The Collections Curriculum plan combines data from the Object Safety session at the C3 Conference, with additional research and survey data from the Smithsonian collections community. Research was conducted on 242 museum studies programs’ curricula, accessed from the American Alliance for Museums, and research was also done on humanities, art history, public history, and historic preservation coursework to ensure a broad review. In addition to this, a survey was distributed to the Smithsonian collections community for their feedback on what collections information was essential for all staff. Based on the information gleaned from a broad scope review and consultation of the Smithsonian Collections Advisory Committee, NCP concluded that five courses should make up a “core collections” track at the Smithsonian and that the first one, should be an introductory course – accessible across all backgrounds and departments to introduce people to collections and collections stewardship.
This introductory course plans to introduce collections as a field contextually and then use the course as a vehicle to offer advice on how everyone can be a collections steward. The course will be a way for all collections units to offer general information about their specific collections to the whole institution - in their own words. In addition to the main lessons of the Collections at the Smithsonian course, students will have access to resources introducing the various collecting units of the Smithsonian – with the information written by the professionals who work with these collections at each unit. With this two-pronged approach, non-collections staff would be introduced to collections work and collections staff would be able to find out more about each unit’s approach to collections work. Individual collecting units such as the National Museum of American History are currently working with NCP to use the introductory collections course as a foundation upon which they can build more unit-specific courses centering on their unique collections training needs. This can serve as a training model that can be replicated by other collecting units.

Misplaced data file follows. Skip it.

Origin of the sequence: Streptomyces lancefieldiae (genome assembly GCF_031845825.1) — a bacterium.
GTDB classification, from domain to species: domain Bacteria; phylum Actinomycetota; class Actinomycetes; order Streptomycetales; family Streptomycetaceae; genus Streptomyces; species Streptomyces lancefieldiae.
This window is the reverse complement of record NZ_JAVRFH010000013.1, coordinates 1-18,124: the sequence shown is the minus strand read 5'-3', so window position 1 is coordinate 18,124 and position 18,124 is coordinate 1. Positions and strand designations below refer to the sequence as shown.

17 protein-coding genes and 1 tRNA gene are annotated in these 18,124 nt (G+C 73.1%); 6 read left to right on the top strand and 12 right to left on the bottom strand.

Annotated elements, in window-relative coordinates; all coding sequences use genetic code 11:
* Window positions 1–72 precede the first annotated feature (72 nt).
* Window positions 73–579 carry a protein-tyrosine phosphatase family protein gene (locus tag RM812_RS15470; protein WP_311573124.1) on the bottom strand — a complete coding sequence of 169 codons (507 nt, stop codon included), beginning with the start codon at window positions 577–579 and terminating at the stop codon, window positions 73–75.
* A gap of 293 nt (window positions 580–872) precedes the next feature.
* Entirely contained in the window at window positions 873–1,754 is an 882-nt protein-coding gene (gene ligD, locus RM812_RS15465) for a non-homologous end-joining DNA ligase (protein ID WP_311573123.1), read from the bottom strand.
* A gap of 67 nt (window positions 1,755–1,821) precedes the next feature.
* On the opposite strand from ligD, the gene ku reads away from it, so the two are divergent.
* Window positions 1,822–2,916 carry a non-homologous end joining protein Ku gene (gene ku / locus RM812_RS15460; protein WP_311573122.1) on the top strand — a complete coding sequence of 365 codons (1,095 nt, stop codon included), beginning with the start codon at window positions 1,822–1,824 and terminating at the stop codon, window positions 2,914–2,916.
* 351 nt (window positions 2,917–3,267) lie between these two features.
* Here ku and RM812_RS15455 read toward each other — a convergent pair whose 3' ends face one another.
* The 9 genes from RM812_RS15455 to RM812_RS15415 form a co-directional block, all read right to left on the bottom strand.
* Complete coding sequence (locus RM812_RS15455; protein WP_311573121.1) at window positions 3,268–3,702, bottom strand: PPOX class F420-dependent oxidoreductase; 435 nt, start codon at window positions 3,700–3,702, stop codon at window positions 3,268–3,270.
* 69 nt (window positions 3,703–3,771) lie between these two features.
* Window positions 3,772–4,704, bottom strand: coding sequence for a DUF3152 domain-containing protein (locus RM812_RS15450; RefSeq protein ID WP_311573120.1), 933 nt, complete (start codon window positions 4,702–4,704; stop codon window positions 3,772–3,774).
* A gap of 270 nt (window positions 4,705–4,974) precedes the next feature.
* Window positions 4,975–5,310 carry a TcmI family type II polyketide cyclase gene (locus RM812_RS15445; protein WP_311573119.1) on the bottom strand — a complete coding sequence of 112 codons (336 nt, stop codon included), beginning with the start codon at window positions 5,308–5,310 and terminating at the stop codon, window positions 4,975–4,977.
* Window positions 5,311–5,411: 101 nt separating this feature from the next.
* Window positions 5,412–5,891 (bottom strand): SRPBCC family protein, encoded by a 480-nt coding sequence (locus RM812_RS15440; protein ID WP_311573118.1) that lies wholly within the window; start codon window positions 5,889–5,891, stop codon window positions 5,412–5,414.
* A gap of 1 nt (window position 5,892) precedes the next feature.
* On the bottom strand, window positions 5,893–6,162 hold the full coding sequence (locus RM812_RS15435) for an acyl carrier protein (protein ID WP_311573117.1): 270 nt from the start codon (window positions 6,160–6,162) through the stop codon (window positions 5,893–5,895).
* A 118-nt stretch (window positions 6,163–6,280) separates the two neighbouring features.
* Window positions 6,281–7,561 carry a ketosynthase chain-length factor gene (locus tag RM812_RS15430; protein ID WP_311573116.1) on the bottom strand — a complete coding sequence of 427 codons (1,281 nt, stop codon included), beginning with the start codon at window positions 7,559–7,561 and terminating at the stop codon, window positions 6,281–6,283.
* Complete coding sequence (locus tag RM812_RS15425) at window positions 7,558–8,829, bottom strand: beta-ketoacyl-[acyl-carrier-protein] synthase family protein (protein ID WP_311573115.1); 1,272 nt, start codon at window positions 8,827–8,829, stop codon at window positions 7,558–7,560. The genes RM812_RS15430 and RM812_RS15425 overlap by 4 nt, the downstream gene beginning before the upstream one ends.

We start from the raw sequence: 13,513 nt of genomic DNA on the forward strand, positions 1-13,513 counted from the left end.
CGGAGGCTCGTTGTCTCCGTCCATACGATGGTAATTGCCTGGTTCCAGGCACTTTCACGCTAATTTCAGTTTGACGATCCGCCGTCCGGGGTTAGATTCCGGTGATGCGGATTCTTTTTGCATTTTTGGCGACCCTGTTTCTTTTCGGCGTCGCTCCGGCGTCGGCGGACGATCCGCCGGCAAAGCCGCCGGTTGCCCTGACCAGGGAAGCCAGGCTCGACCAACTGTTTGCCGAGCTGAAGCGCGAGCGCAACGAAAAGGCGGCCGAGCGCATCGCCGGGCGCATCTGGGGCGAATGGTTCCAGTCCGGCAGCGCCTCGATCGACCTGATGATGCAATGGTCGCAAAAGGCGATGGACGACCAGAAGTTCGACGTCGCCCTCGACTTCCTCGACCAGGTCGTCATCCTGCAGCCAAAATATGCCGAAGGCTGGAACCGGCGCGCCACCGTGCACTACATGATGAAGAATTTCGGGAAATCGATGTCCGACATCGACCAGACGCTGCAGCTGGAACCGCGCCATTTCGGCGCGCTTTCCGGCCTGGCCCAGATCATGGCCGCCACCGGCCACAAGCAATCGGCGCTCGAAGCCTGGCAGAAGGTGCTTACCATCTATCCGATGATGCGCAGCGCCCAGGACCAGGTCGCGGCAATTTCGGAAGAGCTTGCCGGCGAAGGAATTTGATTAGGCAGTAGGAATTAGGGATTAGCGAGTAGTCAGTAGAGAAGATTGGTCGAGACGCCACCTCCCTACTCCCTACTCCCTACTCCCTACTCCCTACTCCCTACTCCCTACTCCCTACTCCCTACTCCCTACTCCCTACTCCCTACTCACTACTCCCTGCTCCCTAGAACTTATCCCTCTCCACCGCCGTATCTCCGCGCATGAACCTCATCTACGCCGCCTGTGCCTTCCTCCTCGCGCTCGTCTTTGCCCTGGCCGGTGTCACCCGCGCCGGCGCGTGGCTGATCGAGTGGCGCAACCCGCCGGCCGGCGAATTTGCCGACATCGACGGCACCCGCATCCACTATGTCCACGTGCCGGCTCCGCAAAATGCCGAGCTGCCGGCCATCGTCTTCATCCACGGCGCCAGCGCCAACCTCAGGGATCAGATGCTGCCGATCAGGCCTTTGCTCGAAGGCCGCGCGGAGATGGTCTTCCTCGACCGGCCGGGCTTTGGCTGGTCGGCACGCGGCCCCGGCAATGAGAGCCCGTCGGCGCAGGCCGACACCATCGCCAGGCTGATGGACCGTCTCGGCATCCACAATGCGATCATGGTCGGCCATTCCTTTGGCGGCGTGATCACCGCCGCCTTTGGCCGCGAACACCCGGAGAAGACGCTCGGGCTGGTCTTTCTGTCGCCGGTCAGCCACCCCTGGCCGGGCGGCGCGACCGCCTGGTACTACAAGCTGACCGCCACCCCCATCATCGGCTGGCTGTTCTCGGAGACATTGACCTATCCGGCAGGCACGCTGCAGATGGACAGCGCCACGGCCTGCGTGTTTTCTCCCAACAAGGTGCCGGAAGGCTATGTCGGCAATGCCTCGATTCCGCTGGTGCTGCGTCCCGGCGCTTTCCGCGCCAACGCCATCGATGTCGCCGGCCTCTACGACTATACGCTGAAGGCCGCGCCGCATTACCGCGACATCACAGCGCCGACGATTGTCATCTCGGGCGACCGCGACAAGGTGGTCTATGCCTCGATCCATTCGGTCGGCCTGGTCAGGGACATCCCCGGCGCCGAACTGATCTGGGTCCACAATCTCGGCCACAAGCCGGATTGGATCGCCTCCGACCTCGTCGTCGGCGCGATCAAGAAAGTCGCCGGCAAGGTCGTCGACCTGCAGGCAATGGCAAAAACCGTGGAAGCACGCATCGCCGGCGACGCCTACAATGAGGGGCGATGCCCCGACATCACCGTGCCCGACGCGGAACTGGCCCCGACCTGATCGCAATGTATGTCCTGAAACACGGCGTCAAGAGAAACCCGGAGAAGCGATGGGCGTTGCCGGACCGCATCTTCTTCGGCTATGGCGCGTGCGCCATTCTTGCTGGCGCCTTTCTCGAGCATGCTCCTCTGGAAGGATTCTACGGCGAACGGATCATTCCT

The collections at the Smithsonian span more than just objects. The designated collecting units include archives, libraries, museums/galleries, and the National Zoo. Collection types also encompass live animals, plants, and cryogenic specimens. The “Collections at the Smithsonian” course is committed to internal collections inclusion, which will require a careful use of language. For example, the course does not refer to “objects,” but rather “collections items.” Archives professionals work with “materials” and “records.” Librarians work with “volumes.” These are some very basic examples, but word choice has to be executed carefully to help others understand the scope of collections that we have. All units are represented in the course, having an equal platform to talk about their unique collections. Furthermore, NCP has the course material widely reviewed by subcommittees, collections managers, archivists, librarians, non-collections staff, and even non-museum professionals.